Transforming Tuberculosis control

TB's genetic 'family tree' holds the key to tackling outbreaks quickly and effectively

Transforming Tuberculosis control

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New genetic sequencing techniques can map the 'family tree' of a Tuberculosis (TB) outbreak allowing the spread of disease to be tackled quickly and effectively.

Researchers, led by the Oxford Biomedical Research Centre, the Health Protection Agency in Birmingham and the Wellcome Trust Sanger Institute in Cambridge, have pioneered the whole genome sequencing (WGS) method through a study of 254 TB cases in the Midlands.

The method, published in the Lancet Infectious Diseases, compares the genetic information from the TB germs of each patient to determine with a high degree of accuracy whether cases are isolated, or if there is an outbreak of the potentially fatal disease.

By genetically mapping the spread of infection it can also show who has given the disease to whom and help identify potential 'super spreaders' before any information has been collected from patients.

Armed with this data, public health bodies can assess how much transmission is taking place and thereby target efforts quickly, efficiently and effectively to where it is needed most.

"This will result in a major rebalancing of the public health approach to the spread of TB."

"It will make them far more focused on where the problems are and make them more efficient and effective."

Lead investigator Professor Tim Peto, at the Oxford Biomedical Research Centre

Co-investigators Drs. Grace Smith and Philip Monk, senior members of the HPA TB control programme, described the research as a 'revolution in TB control', adding "at present you have to put a lot of work into contact tracing to find links between cases. This is extremely difficult particularly when people often lead such chaotic lives.

"By identifying so-called super spreaders we can target our work effectively. In terms of the public health management of TB, that is a major paradigm shift."

TB cases in the UK remain relatively low. However, the number of cases has risen slightly over the past decade, with 8,963 cases reported in 2011 (source: Health Protection Agency). Many cases are isolated, but there have been numerous outbreaks across the country over recent years.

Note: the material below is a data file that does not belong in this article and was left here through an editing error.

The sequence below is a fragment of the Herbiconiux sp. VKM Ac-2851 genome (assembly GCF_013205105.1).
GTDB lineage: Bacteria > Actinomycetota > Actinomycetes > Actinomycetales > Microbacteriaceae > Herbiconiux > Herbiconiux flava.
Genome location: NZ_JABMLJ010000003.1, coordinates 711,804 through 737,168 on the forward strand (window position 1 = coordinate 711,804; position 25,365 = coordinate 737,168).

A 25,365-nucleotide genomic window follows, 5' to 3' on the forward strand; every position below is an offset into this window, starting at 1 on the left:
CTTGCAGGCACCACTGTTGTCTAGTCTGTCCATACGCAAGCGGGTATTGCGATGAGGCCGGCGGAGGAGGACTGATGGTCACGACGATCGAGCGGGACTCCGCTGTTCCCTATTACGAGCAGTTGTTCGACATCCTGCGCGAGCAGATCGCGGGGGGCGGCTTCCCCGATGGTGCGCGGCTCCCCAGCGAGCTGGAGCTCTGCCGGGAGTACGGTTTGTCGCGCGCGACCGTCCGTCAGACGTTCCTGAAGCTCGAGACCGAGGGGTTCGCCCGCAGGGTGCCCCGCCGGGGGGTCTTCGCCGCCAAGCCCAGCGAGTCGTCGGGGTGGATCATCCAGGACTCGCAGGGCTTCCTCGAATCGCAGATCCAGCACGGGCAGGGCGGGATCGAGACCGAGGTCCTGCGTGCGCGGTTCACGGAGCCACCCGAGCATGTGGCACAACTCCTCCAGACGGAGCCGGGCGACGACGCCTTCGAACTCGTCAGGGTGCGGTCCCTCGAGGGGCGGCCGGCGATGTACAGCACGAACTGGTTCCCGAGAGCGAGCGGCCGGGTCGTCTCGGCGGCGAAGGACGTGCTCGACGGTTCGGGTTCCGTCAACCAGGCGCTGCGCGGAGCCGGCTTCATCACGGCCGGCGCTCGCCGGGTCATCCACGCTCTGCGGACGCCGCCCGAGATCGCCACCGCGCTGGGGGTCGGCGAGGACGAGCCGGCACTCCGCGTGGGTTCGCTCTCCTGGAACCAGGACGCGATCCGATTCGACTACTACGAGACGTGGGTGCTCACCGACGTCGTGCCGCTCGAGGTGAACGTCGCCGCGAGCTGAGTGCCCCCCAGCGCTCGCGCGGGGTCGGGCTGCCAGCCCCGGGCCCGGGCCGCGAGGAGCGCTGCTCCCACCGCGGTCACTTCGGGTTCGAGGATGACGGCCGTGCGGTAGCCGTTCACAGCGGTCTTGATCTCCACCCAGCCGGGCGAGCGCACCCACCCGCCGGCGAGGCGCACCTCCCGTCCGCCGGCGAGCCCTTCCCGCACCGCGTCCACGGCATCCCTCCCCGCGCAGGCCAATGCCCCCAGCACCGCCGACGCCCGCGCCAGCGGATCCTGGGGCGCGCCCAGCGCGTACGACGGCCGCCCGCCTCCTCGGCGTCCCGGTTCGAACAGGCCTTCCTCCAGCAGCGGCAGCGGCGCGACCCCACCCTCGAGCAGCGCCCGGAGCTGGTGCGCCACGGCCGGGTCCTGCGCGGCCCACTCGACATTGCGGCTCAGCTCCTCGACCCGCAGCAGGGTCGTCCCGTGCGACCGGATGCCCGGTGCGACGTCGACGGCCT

Current practice sees public health bodies depend on people with TB volunteering information about their movements, family and friends, to identify further cases and piece together the potential spread of the disease. Until now this approach has been aided by limited genetic typing techniques that are only able to rule out transmission between cases, and not reliably confirm transmission.

The process of identifying outbreaks has therefore been time consuming, relying on the information people are able to give and occasionally throwing up 'false connections', leading to wasted effort by health bodies.

By sequencing the whole genome the new technique allows linking of cases and the mapping of outbreaks, and has the ability to predict the existence of undiagnosed cases.

"We are very pleased to have been able to work with the teams in Oxford and and Birmingham on this important study. We hope that this will contribute to the introduction of WGS into routine analysis of TB transmission, which we believe will become increasingly valuable for clinical practice in the future."

Dr Julian Parkhill, investigator from the Wellcome Trust Sanger Institute

WGS is used to measure the genetic distance between TB strains to accurately link cases before any additional patient data has been collected. By analysing the evolving pattern of mutations it is possible to work out the direction of transmission and identify potential 'super-spreaders'.

"This work gives a level of certainty you could never have before about who belongs to a transmission chain."

"The information is in the germ, and it speaks for itself."

Professor Tim Peto

Notes to Editors
  • Whole-genome sequencing to delineate Mycobacterium tuberculosis outbreaks: a retrospective observational study.

    Walker TM, Ip CL, Harrell RH, Evans JT, Kapatai G et al.

    The Lancet. Infectious diseases 2013;13;2;137-46


Medical Research Council, Wellcome Trust, National Institute for Health Research, and the Health Protection Agency.

Participating Centres
  • Nuffield Department of Medicine, John Radcliffe Hospital, University of Oxford, Oxford, UK
  • Department of Statistics, University of Oxford, Oxford, UK
  • West Midlands Public Health Laboratory, Health Protection Agency, Heart of England NHS Foundation Trust, Birmingham, UK
  • Heartlands Hospital and Birmingham Chest Clinic, Heart of England NHS Foundation Trust, Birmingham, UK
  • Oxford National Institute of Health Research Biomedical Research Centre, John Radcliffe Hospital, Headington, Oxford, UK
  • School of Immunity and Infection, University of Birmingham, Birmingham, UK
  • Wellcome Trust Sanger Institute, Genome Campus, Hinxton, Cambridge
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